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Four in 10 Brits scaled back Christmas spending despite money being most popular gift

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Kalila Sangster
·3-min read
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Close up of bauble and Christmas Tree decorations in a London city street
Three quarters of Brits said that restrictions due to the coronavirus pandemic was the main reason for spending less over Christmas. Photo: Getty

Four in 10 Brits scaled back Christmas spending in 2020 despite money being the most popular gift to give to loved ones, according to new research by by Paragon Bank.

Despite this, one in three respondents gifted more cash to friends and family last Christmas than they did the year before, the survey of 2,600 people found.

Three quarters of Brits (75%) said that restrictions due to the coronavirus pandemic was the main reason for spending less over Christmas.

Nearly one in four said they wanted to focus on smaller, thoughtful gifts for loved ones, while 43% agreed that they saved money by spending less in the time running up to Christmas.

Millennials made the biggest cuts to their festive spending, with 74% of 25- to 29-year-olds and 57% of 30- to 39-year-olds choosing a cheaper Christmas. This is “reflective that those demographics have been the most financially impacted by the pandemic,” according to Derek Sprawling, savings director at Paragon Bank.

READ MORE: Just one-third of UK workers received financial support after self-isolating

Money was the most popular present, with 37% more likely to choose to gift cash this year compared to last.

Experiences were the least popular gift option, with 82% avoiding giving presents such as spa breaks or gig tickets due to lockdowns and social distancing restrictions. Gift vouchers were also less popular in 2020, with 44% of savers more reluctant to gift those than before, in response to the economic uncertainty caused by COVID-19 and the impact of the pandemic on the retail sector.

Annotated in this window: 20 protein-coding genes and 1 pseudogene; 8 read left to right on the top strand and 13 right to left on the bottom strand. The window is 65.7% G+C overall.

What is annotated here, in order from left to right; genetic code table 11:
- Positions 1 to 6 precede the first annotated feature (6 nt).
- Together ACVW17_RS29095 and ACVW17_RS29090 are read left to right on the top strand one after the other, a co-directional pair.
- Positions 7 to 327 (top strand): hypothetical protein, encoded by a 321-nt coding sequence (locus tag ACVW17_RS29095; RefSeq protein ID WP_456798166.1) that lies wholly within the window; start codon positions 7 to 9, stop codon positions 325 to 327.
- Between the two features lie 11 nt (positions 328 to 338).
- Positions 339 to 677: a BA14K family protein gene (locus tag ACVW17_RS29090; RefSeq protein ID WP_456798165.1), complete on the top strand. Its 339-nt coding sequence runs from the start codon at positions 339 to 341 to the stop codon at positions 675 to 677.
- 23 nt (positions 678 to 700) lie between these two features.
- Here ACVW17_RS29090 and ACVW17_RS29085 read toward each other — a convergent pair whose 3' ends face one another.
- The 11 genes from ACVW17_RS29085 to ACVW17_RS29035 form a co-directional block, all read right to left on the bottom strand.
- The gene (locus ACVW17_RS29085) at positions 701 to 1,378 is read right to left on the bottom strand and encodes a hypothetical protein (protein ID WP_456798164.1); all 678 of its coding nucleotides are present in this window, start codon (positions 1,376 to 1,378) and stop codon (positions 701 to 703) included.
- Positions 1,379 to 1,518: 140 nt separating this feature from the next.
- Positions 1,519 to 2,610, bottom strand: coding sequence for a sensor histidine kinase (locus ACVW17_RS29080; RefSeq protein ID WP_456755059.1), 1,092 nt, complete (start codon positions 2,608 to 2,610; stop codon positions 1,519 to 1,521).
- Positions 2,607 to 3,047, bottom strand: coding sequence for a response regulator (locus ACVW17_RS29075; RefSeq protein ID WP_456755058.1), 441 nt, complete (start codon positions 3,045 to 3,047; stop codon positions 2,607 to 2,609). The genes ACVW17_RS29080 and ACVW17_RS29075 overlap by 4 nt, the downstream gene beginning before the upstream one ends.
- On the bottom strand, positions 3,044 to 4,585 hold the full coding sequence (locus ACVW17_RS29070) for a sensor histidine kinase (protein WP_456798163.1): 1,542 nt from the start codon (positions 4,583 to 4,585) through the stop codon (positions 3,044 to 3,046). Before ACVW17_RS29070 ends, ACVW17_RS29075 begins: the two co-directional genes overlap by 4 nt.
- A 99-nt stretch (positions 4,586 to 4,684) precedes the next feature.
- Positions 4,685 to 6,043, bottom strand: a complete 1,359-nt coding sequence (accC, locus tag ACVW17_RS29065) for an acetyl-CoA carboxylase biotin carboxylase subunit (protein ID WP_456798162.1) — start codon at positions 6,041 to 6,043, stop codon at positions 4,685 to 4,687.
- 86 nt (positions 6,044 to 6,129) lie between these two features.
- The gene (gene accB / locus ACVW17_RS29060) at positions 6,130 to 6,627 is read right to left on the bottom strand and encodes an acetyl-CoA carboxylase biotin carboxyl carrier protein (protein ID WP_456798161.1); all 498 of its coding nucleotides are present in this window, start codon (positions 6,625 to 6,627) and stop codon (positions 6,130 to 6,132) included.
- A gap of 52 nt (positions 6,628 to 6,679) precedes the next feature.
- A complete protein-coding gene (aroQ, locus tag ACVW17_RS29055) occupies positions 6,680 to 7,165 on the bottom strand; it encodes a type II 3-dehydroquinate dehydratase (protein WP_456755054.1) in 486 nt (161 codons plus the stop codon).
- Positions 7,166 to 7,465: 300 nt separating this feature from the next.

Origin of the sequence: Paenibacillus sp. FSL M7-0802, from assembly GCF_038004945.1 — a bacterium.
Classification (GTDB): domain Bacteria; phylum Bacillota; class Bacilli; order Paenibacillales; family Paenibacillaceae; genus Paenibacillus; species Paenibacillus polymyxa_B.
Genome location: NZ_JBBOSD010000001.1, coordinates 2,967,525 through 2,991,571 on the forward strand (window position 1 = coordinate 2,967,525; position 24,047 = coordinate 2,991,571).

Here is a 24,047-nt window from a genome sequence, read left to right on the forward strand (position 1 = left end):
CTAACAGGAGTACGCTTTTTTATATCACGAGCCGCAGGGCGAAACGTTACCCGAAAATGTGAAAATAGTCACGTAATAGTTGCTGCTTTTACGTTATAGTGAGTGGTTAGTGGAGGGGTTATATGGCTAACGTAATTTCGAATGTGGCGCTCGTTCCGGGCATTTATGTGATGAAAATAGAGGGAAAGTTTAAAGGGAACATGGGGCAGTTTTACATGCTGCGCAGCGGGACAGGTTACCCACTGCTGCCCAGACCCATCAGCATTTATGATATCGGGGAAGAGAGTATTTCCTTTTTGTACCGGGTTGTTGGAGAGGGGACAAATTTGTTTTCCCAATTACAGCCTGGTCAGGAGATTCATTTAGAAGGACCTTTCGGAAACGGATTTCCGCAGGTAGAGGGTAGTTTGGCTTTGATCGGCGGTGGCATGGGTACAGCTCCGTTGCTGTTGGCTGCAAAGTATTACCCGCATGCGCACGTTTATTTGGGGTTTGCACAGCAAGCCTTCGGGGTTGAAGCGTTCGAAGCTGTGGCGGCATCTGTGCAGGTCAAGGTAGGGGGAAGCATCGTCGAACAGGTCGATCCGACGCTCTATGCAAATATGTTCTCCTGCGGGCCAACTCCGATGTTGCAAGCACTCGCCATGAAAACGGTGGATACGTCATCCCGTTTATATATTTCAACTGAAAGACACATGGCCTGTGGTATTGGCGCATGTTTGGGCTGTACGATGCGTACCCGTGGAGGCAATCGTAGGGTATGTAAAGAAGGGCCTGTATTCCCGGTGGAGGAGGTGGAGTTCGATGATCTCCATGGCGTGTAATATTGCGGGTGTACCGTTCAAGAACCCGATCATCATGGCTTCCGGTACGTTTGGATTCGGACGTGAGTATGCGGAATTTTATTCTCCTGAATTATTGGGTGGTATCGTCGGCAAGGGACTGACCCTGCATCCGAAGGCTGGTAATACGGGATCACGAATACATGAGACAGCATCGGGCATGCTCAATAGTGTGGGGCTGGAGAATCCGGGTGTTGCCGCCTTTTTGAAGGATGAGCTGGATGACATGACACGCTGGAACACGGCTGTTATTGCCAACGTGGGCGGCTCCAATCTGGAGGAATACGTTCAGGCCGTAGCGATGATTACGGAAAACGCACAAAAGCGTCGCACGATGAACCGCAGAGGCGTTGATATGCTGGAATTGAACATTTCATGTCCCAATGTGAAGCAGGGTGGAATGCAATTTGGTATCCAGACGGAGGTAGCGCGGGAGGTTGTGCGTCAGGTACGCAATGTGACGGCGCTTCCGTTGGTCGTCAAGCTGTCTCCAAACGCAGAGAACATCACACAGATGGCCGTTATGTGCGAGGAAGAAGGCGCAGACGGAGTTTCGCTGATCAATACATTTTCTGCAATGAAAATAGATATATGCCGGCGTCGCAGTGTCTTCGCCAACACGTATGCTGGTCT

Some 16% did spend more last Christmas than they did the year before. Nearly half (45%) of those ended up spending more because they gave more expensive gifts than usual, while one in three (31%) dipped into savings made during the pandemic to boost their festive budget.

Four in 10 (41%) either bought local products or shopped at small independent businesses last Christmas, with COVID-19 helping community spirit to flourish as Brits sought to support their local communities.

Four-fifths (81%) of people surveyed opted to do more or most of their Christmas shopping online. One in four also did their festive food shop online, whereas they would usually have visited a supermarket.

READ MORE: Half of Brits rely on borrowing to get through January

“Lockdown restrictions, combined with the current economic climate, had a significant impact on people’s Christmas plans, which was reflected in lower Christmas spending than in previous years,” said Sprawling

“As we continue the third national lockdown, we anticipate that the saving trends noted throughout the pandemic will continue to be prevalent at least until the restrictions start to lift, with people putting pandemic savings aside and topping up their rainy day funds.”

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